Wednesday, 29 July 2015

The Driver by Mandasue Heller

The DriverThe Driver by Mandasue Heller
My rating: 4 of 5 stars

Time taken to read - 2 days

Publisher - Hodder

Pages - 320

Blurb from Goodreads

When you play with fire, everyone gets burned... Joe Weeks is new to the Grange Estate. Tolerant, doesn't mind a bit of weed, doesn't try to pull other men's women. Live and let live is his motto... Eddie Quinn is the hardest man on the estate. Everyone knows that it's a bad idea to cross him, or his pit bull. But everyone also knows he's honest, as drug dealers go. Joe's pleased when Eddie offers him a job. But then he meets Katya. A prostitute. A slave. And desperate to escape from Eddie.


My Review

Joe Weeks has just moved to the Grange Estate. It is rife with drugs, prostitution, violence and a tight leash on it all - held by Eddie Quinn. Joe just wants an easy life after breaking up with his girl. Eddie is hardcore, he will let loose his dog or his temper if pushed and Joe best watch his step. However, once he befriends some of the neighbours and is in need of a job, he finds himself working for Eddie and catching the eye of Katya. Katya works for Eddie, no one messes with Eddie or his business, Joe can't help himself and gets caught up in a tangled web that threatens not only him, but all involved.

Ooooh this was a good read, I love small estate style stories as there is always gossip, nosy neighbours and scandal. Throw in some thugs ruling a small empire, affairs and murder and you would have just some of the things covered in The Driver. This book draws you in fairly quickly, you meet the residents as the main character Joe does, how quickly he gets drawn in and follow him down a slippery slope. The story flows well as Heller always manages, nearing the end we are flung a curve ball which I did not see coming and even now I am finished I am not sure how I feel about it. There is also quite a brutal violent scene in this story and a few issues that reflect the reality of drug addiction, particularly in relation to a dependent child, just a heads up.

Well done, good charactisation and she really brings to life and lifts the estate from the page. 4/5 for me, if you follow my reviews you know I am a huge Heller fan so this won't be my last. I have another on my tbr and look forward to the one she is currently penning. If you haven't read Heller before, you don't mind swearing, gritty crime and some harsh issues then definitely give her a go.

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Sunday, 26 July 2015

Dead Witch Walking by Kim Harrison

Dead Witch Walking (The Hollows, #1)Dead Witch Walking by Kim Harrison
My rating: 3 of 5 stars

Time taken to read - 4 days

Publisher - Harper Torch

Pages - 416

Blurb from Goodreads

All the creatures of the night gather in "the Hollows" of Cincinnati, to hide, to prowl, to party... and to feed.

Vampires rule the darkness in a predator-eat-predator world rife with dangers beyond imagining - and it's Rachel Morgan's job to keep that world civilized.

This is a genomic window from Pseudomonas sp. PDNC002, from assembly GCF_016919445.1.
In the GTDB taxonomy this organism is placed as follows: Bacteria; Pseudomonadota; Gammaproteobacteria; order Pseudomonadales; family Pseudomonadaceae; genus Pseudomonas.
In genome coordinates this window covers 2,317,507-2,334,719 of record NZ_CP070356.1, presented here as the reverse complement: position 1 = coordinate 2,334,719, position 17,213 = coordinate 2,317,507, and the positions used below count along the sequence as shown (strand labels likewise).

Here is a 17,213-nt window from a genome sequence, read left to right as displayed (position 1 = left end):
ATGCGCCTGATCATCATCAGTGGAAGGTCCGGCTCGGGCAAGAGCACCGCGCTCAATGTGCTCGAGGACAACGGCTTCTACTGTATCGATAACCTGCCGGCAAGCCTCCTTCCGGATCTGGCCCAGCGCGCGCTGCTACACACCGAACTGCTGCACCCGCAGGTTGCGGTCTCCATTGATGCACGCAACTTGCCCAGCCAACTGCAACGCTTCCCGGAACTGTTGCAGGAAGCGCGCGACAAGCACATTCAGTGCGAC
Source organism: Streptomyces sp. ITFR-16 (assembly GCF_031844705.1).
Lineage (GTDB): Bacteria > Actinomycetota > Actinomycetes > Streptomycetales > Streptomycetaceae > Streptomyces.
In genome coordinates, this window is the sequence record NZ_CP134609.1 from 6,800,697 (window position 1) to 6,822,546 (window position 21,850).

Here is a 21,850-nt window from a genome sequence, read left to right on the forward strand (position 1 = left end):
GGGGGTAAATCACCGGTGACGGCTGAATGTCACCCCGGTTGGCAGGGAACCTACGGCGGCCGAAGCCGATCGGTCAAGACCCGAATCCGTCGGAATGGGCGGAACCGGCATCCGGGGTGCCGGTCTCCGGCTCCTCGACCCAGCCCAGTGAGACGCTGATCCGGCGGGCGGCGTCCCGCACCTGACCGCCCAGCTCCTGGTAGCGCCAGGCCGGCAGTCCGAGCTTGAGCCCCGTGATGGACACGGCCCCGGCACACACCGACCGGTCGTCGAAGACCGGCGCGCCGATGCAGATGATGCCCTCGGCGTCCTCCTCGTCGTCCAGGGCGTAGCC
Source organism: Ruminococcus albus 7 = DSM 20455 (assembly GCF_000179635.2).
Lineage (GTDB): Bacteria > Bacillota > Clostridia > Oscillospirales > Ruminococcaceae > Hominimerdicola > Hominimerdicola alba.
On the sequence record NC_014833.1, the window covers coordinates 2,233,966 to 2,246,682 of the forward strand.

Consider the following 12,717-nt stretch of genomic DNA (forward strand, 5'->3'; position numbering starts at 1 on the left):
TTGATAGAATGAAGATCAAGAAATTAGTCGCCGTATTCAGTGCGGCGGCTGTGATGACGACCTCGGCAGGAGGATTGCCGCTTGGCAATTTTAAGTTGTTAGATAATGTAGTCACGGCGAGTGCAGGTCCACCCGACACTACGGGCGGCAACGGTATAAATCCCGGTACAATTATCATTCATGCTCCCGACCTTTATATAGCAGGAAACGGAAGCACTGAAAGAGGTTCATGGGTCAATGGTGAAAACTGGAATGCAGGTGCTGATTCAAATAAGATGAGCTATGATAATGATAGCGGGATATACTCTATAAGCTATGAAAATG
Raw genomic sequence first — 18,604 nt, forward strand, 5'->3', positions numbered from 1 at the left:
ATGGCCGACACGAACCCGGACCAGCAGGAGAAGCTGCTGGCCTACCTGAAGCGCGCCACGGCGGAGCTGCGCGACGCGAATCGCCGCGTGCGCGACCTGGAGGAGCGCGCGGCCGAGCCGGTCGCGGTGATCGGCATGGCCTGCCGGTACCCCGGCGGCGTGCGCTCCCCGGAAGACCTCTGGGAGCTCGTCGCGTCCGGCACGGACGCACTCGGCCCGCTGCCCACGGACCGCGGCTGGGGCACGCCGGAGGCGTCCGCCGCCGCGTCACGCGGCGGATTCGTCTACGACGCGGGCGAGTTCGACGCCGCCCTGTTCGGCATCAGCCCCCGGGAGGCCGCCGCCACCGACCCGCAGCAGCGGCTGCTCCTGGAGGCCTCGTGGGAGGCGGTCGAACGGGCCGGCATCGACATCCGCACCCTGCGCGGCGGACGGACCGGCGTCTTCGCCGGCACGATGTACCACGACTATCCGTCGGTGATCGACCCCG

A bounty hunter and witch with serious sex appeal and an attitude, she'll bring 'em back alive, dead... or undead.


My Review

To be honest, I am a bit torn with this review, there are things I liked about this tale and things I didn't. Rachel Morgan is our main character, a runner for a company called Inderland Security (I.S.), a supernatural law enforcement agency. She has been given some pretty rubbish cases to chase up and has had enough. However, no one leave the agency by choice as Rachel will soon learn and spends the tale trying to get herself out of the contract that is put upon her head. With the help of Jenks (a fairy) and Ivy (a living vampire) she goes about tackling the task and needing all she has to stay alive.

The book has a mix of everything, even werewolves however, I think because there is so much breadth there wasn't enough depth. Ivy came across as a really interesting character yet she was in the background a lot. The spells seemed interesting enough but again your left with a lot of questions, did I mention, Rachel is a witch. She seems to be a kick butt kind of girl but has a lot of insecurities and makes some very questionable mistakes and impulse choices. Her whole relationship with Ivy confused me as they are colleagues and friends yet there is so much distrust and questionable dialog between them, in fact some of the dialog itself either annoyed me or made me snigger.

I thought the transformation spells and part of the book covering that was really well done but again, some of the interactions and dialog with the characters didn't flow naturally. That said "Go Turn yourself" or "Do you hear me you sodden sack of camel dung? Tag! You're it!". This is what I mean by being torn, some of it irked me and some made me laugh.

I think had the book had a glossary that may have helped a bit too. We know half the population of humans were wiped out by genetic bioengineering which resulted in a virus. Therefore all the species and creatures came out to live amongst humans however there was a lot of questions left for that too, well I had them anyways. An on the fence 3/5 for me this time, I would certainly read more in the series in the hope of getting the answers, hearing more of Ivy and seeing how the story plays out.



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A lovely Saturday

It isn't often I blog anything other than reviews and giveaways, maybe an odd interview with an author. However, yesterday was such a great day I thought I would share some of it with you guys.






The weather, in typical Scottish style went from sunny to rainy intermittently, however it was so nice I took the opportunity to fire it up and read outside.





You really do have to enjoy the little things in life and I can honestly say, reading outside by and open fire is most definitely one of them.





I haven't received book post with more than one book in ages due to taking time out for study and my coursework. I recently amended my review tab as my course is nearing the end and I will be able to start accepting reviews again. These two beauts came through, Lisa Gardner I have read before I am sure and Melissa Bailey is a new one for me and it is always nice to find a new author.